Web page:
Home >money >personal-finance >Gain from sale of land is not tax-exempt in hands of parent even if it’s gifted to child
Photo: iStock
Photo: iStock

Gain from sale of land is not tax-exempt in hands of parent even if it’s gifted to child

The gift a son receives from his father is not treated as taxable income, but it is advisable to make a gift deed

My father bought a non-agriculture land for 2 lakh in 2003, which he wants to sell for 20 lakh and give the money to me. Will my father have to pay LTCG tax? Will the money be taxable in my hands?

—Pavan Kumar Nadimpalli

Any gains made by your father on the sale of a non-agricultural land is taxable as capital gains. As the land has been held by your father for more than 24 months from the date of acquisition, the gains are taxable as long-term capital gains (LTCG). LTCG is computed as the difference between the net sale proceeds and the indexed cost of acquisition. Indexation refers to adjusting the cost of the asset based on the cost inflation index (CII) published by the income tax department for FY of purchase and FY of transfer.

The gain from this sale will be subject to tax at the rate of 20% (plus applicable surcharge and cess), unless your father is eligible to claim a tax exemption. This exemption is available only if he invests the net sale proceeds towards the purchase/construction of one residential house property in India within specified timelines and satisfaction of other specified conditions. Alternatively, tax exemption is available if the capital gains are re-invested into specified bonds subject to specified timelines and satisfaction of other specified conditions. This tax exemption is not available to him if he has gifted the proceeds to you.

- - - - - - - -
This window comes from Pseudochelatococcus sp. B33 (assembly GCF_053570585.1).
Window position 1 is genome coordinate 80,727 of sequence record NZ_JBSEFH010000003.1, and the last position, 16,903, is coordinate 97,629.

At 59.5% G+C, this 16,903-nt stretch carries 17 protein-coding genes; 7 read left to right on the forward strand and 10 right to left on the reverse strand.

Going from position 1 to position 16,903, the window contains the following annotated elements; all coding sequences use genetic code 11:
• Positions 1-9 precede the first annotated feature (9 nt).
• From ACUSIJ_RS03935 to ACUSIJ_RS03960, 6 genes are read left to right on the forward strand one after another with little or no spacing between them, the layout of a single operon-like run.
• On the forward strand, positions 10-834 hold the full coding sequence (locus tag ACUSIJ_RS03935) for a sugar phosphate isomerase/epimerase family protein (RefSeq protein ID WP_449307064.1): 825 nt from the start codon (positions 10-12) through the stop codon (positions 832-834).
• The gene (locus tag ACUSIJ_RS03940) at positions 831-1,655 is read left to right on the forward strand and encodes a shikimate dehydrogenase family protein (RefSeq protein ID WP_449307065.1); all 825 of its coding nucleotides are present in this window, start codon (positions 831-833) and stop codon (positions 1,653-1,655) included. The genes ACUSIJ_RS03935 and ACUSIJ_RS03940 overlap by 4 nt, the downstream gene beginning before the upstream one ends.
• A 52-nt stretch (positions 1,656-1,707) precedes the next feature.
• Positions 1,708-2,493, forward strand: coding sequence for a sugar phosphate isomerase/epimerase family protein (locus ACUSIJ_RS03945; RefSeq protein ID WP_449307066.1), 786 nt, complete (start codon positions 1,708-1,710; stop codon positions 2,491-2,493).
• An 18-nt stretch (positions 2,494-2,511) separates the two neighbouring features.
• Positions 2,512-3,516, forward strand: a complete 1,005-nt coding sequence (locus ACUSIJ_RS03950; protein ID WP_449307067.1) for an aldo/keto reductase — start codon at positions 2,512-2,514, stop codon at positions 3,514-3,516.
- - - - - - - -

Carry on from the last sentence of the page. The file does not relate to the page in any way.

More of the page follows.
The gift you receive from your father is not treated as taxable income in your hands. It would be advisable to document this receipt by way of a gift deed.

I lost my job and have no earnings this year. Do I still need to file income tax returns?

—Name withheld on request

If your aggregate gross income (prior to claiming specified deductions such as life insurance, PPF investment, medical insurance, donations, bank interest etc.) for the relevant financial year (FY) did not exceed the threshold limit (₹2.5 lakh, assuming you did not qualify as a senior citizen), you would ordinarily not be obligated to file a tax return (presuming that being an ordinary resident of India you do not have any asset/beneficial interest in an asset outside India at any time during the financial year or you do not have any TDS on any of your other income to be claimed as a refund).

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Parizad Sirwalla is partner and head, global mobility services, tax, KPMG in India.

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